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Originally from Southern California, Hicks received her BFA from Syracuse University and her MFA from Alfred University in New York. She has participated in various artist-in-residence programs including the Anderson Ranch Art Center, the Arts/Industry Program at the Kohler Company, The Clay Studio in Philadelphia, Greenwich House and The Archie Bray Foundation. Her work has been exhibited at the Museum of Fine Arts in Boston, The John Michael Kohler Art Center, the Bellevue Art Museum, the Southwest School of Art, the Houston Center for Contemporary Craft, and the Milwaukee Institute of Art and Design.
Giselle currently lives and works in Helena, Montana.
About ten years ago I read a theory on beauty in Elaine Scarry’s book, On Beauty and Being Just, that articulates the motivating force in all my studio endeavors.
She writes that when one stands in the presence of beauty, it incites the desire to replicate. ‘The eye sees something beautiful, the hand wants to draw it.’ This impulse to replicate is an attempt to possess or re-live the original beautiful encounter through a new language, form or sensory experience.
The attempt to recreate the initial encounter is futile, one can never replicate the original experience of recognition. But redemption comes in the desire that propels us forward towards the replication of the beauty. A new beautiful thing is made. Thus, beauty is self-generating. Beauty is inherently creative. Beauty brings our attention into focus.
I most often recognize the presence of beauty in the intimate exchanges within my home among family, friends or partners. These moments feel impossible to explain, like the way our stories unfold across the dinner table or our bodies negotiate the space of a bed. Whether I am making work that explores how the nature of our intimate relationships affect our identities, or I am simply making things to enhance the home space itself, the intention is underpinned by the pursuit of beauty.
My interest in our lives in the domestic space has taken many forms within my studio practice. The range of work I have made includes floral still lifes, full-scale ceramic tables and beds, decorative tiles inspired by textiles, as well as hand-built vessels. For the past five years, I have primarily focused on producing the vessels.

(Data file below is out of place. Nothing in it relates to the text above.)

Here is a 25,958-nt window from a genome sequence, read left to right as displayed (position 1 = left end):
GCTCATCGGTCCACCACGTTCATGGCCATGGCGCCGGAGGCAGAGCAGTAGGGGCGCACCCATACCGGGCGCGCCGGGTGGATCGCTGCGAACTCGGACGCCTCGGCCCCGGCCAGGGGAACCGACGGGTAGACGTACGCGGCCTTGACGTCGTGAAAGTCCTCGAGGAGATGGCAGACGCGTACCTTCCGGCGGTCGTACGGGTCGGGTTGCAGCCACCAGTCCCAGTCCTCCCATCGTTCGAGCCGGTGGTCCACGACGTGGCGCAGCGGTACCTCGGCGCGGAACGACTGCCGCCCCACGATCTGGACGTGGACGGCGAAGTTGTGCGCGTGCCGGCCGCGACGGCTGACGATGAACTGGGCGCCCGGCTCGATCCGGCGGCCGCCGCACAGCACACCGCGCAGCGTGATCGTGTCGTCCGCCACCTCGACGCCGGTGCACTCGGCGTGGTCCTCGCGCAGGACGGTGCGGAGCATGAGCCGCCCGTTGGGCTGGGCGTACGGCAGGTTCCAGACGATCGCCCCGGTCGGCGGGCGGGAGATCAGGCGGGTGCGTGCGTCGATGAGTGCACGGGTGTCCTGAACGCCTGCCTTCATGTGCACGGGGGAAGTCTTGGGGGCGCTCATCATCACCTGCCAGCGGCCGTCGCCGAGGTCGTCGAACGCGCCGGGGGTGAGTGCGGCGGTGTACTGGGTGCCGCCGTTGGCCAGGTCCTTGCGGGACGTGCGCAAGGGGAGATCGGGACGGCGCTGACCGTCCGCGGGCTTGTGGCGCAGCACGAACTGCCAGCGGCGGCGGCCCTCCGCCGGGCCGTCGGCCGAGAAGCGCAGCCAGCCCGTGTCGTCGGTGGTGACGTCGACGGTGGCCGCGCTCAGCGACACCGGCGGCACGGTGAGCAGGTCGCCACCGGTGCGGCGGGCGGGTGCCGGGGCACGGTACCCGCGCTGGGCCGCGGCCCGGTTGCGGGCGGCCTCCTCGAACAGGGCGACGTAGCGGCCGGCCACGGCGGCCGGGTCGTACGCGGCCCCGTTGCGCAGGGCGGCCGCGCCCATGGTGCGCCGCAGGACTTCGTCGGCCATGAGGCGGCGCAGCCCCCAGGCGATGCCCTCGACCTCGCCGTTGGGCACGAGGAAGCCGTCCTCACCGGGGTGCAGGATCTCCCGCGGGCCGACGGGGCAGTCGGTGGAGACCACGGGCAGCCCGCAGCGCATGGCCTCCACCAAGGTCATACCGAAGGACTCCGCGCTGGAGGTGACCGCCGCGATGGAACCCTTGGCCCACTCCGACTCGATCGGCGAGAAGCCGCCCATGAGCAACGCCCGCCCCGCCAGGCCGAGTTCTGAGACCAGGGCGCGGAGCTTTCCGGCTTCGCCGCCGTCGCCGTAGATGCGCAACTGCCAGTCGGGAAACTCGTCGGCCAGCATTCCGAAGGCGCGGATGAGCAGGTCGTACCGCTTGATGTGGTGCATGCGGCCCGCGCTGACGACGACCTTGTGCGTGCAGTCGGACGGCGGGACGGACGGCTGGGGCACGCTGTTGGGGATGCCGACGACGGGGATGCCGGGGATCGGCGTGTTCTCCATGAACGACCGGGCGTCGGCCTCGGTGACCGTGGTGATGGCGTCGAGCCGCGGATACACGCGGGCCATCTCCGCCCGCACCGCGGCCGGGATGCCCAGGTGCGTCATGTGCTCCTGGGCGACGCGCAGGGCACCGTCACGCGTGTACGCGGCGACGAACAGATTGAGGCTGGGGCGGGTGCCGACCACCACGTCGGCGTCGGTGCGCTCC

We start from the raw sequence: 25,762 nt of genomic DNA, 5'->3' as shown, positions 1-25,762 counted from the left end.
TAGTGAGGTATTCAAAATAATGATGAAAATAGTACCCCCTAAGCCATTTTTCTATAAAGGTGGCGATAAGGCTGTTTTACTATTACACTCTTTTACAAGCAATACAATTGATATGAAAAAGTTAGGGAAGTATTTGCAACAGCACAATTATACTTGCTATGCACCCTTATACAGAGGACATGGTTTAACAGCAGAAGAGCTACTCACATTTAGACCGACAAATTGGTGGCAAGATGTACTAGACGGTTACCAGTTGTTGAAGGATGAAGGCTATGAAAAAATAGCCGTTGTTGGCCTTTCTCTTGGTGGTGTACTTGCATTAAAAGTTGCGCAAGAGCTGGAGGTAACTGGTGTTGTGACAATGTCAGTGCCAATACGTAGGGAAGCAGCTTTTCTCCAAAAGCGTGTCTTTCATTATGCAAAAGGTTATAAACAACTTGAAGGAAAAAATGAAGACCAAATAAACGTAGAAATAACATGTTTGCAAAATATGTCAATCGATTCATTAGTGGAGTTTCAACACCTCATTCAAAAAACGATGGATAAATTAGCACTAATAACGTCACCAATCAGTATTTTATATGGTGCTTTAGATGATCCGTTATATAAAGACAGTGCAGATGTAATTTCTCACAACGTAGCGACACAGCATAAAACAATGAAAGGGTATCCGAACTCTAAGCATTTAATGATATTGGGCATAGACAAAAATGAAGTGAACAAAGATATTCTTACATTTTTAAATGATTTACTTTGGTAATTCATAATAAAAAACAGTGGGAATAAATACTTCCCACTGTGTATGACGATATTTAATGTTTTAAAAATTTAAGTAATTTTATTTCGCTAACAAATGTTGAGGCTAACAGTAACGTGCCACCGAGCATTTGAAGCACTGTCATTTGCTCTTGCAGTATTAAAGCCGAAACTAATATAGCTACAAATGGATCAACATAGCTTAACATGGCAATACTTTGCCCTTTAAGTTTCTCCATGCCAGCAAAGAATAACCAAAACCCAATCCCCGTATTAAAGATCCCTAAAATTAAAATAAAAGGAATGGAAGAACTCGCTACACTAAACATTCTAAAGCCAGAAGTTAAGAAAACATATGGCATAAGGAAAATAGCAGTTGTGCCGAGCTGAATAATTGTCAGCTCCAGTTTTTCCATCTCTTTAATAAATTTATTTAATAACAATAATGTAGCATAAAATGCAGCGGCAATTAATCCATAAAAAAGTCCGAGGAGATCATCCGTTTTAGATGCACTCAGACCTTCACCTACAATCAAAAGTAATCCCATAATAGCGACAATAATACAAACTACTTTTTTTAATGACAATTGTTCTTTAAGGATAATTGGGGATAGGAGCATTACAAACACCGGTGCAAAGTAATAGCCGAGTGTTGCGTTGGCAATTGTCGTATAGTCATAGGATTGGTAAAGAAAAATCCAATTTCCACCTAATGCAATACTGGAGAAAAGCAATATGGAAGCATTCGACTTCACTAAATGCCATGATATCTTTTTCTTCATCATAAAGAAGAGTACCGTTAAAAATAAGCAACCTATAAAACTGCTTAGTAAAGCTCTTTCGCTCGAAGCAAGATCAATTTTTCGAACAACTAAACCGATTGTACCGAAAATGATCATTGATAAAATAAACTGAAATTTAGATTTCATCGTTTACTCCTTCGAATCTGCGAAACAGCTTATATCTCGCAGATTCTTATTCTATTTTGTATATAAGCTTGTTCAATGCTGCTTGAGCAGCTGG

These hand-pinched vessels are inspired by iconic forms found throughout ceramic history. I started making the vessel forms for the pure pleasure of using the material. The coiled and pinched forms came from a self-imposed assignment to make something using only a few tools. My hope was that the finished piece would reflect my skill and control of the material while acknowledging the limitations and idiosyncrasies of my hands and body. My goal is to create forms that explore volume, proportion and shapes which are generous, stable, strong and soft in character.
I began making the work for this exhibition in the middle of the Covid related ‘shelter in place’ order and the upheaval incited by the death of George Floyd, Breonna Taylor and Ahmaud Arbery. Frankly, it was a strange time to make things. My creative thought process was regularly interrupted by my preoccupation with the events of the day. In an effort to find a feeling of centeredness through working, I began making large sphere forms. Technically, these forms are challenging to make. In order to articulate a full, continuous curve, they require the attention of my eye and the sensitivity of my hand to the material. The process is intimate and meditative. It felt good to make something full and soft during this time – something that invites touch. It felt good to make a form so essential, so familiar as a sphere.
I have found these objects move into the world and into people’s homes with ease. As a full-time studio artist, it is important that the work finds an audience in the marketplace in order to sustain my practice. I enjoy a practice where I can move from one body of work to another, always with the intention of making something beautiful.